David Bratton, a captain with the Havelock Police Department, serves as the city’s emergency manager and remembers Irene well.

“It just hung over us with the rain and the little bit of wind,” he said. “It had a little bit more impact on us because of the length of time it was here. Had that been a major hurricane, it would have beaten us to death. We would have had a major impact, much more than what we did.”

Bratton was around in 1996 when Hurricane Bertha — the first July storm to hit North Carolina in 88 years — devastated Topsail Beach. Havelock sent its police officers down to help out.

“The fire department was just leveled and the police department was just torn all to pieces,” he said of the beach area south of Jacksonville. “Everybody in the department went. We did everything for them.

“It was like a third-world country down there. We had to take our own food, water, gasoline down there for the first two or three days. They gave us the keys to their four-wheel-drives and said ‘help.’ They only had five or seven officers, and they were all wore out.”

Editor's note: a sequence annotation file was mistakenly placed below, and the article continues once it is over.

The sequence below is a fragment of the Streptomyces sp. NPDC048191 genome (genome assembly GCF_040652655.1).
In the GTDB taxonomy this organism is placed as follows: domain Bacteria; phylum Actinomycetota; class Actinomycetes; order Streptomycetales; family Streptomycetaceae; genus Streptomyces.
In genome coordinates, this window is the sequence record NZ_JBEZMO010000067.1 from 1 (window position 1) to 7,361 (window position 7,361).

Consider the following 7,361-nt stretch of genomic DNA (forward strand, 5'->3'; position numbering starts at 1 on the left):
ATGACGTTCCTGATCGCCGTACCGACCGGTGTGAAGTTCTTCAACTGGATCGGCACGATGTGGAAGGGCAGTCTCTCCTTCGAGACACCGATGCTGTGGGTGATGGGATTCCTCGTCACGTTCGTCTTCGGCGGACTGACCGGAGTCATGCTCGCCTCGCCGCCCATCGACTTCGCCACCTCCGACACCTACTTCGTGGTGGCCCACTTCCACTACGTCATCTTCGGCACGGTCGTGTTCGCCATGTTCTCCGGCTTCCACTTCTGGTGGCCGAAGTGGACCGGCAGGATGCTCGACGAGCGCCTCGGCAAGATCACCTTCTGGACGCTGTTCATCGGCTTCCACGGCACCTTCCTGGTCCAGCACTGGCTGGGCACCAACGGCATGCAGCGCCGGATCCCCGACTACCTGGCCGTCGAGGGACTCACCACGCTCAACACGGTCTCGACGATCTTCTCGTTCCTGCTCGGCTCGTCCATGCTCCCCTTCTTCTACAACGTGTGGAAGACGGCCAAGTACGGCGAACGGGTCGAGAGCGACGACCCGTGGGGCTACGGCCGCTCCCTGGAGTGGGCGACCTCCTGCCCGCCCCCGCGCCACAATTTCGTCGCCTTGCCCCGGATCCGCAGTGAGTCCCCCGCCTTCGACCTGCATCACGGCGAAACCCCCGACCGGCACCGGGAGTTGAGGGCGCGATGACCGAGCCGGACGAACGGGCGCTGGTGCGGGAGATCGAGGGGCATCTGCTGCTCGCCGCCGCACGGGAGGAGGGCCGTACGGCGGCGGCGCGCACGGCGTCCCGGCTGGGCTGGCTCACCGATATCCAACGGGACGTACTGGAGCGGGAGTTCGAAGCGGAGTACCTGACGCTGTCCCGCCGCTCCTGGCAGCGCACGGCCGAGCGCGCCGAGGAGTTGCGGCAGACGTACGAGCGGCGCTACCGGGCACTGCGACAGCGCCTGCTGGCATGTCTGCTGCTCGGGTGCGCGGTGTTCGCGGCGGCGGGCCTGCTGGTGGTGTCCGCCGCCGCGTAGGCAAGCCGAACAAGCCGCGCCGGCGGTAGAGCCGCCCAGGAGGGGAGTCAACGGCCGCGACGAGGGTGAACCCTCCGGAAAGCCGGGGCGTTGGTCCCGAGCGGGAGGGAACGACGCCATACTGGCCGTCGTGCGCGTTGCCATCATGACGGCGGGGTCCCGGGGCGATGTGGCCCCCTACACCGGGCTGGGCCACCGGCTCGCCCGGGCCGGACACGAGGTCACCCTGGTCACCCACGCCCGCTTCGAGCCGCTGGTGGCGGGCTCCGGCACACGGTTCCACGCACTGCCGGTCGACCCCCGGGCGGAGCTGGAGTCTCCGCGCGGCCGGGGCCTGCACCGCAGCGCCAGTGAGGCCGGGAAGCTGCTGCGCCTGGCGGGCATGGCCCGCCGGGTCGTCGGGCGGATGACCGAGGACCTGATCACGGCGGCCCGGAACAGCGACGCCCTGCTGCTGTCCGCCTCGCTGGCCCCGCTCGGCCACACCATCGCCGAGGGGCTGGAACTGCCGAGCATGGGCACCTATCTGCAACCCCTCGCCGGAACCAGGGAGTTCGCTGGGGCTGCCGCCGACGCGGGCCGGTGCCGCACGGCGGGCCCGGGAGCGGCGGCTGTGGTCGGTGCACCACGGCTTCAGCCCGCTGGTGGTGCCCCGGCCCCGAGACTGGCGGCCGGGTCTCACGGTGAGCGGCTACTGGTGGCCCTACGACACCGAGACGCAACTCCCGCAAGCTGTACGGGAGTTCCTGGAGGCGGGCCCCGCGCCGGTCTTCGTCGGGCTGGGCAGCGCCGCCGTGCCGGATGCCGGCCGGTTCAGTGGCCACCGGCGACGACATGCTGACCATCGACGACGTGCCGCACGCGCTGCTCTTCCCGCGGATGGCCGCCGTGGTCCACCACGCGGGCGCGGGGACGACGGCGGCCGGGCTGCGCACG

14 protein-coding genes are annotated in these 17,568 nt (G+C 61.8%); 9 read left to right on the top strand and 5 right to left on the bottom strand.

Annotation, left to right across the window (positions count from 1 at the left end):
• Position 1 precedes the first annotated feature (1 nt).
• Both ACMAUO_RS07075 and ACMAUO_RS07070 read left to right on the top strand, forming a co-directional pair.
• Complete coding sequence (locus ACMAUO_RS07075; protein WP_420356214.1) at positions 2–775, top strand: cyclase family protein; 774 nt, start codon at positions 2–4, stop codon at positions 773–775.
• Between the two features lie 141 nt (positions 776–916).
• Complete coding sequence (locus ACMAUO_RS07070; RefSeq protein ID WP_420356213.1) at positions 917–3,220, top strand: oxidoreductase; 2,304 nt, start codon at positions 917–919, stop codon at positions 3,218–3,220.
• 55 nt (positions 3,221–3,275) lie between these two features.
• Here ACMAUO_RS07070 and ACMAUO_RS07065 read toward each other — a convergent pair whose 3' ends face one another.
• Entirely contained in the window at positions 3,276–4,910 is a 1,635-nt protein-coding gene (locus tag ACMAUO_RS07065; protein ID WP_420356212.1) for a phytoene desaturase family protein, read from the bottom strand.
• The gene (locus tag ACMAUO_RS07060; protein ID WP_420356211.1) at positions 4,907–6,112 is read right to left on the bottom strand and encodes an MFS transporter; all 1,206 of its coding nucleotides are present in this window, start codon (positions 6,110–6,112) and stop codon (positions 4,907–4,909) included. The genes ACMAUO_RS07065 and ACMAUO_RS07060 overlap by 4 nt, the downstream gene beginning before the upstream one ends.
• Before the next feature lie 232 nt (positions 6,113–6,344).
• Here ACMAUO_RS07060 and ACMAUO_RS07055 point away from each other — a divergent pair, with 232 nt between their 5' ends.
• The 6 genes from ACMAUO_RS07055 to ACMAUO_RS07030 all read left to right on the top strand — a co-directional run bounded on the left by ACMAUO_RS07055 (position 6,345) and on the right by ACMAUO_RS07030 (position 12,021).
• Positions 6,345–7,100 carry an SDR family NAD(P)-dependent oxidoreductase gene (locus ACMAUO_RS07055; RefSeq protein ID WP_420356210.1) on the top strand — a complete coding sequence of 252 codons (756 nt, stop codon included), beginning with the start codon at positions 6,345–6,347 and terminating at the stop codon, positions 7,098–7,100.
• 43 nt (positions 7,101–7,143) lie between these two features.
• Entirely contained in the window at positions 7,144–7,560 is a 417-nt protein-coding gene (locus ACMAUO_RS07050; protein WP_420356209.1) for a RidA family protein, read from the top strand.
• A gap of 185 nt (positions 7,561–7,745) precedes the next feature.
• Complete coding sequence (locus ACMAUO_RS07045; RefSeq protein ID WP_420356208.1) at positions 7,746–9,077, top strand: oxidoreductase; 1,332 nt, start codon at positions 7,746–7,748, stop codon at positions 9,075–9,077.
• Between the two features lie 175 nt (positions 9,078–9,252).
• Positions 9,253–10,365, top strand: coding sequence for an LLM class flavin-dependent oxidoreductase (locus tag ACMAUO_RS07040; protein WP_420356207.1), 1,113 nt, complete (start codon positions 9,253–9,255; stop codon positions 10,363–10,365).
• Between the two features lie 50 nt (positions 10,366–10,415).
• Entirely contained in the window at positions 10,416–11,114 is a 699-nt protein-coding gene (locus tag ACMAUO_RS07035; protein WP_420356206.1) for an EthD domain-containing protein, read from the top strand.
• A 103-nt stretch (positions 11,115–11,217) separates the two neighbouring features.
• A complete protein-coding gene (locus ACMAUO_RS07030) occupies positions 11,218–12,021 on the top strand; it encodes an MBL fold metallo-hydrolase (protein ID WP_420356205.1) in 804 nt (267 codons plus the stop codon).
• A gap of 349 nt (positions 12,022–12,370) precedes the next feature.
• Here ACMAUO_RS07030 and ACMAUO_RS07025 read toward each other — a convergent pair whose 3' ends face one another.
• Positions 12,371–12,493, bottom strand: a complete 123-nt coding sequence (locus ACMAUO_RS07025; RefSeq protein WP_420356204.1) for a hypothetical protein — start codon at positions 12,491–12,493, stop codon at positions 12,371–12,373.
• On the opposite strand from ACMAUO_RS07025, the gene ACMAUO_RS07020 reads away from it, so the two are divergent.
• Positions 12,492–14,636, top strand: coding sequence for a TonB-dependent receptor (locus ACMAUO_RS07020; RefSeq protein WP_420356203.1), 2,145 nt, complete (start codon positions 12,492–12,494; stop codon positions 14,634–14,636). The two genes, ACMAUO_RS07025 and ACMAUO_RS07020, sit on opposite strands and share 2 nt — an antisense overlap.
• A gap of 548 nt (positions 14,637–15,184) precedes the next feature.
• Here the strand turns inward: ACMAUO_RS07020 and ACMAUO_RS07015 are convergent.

But Floyd stands out to Bratton. The 1999 storm came on the heels of Hurricane Dennis, which two weeks earlier had soaked the coastal plain. It set the stage for the devastating flooding that followed.

“There were a lot of breakdowns of the planning at the state and federal level,” Bratton said of the aftermath of Hurricane Floyd. “Nobody was prepared for it. I think we’re better off now than before because the agencies got together and critiqued it and fixed some things.”

But the next big one could form at any time — even if it’s after the statistical peak of the hurricane season.

“If we have a Category 3, 4 or, heaven forbid, a 5 come through here, you can’t really imagine the damage that would be done this time with all the construction and everything around,” he said.

Bryan hopes the next big one will spare her Great Neck home.

“I’ve been in my house almost three years. It will be three years in October,” she said. “I’m up in the air with the birds and squirrels. I’m 18 feet off the ground. If they get me, they’ll get everybody down there.”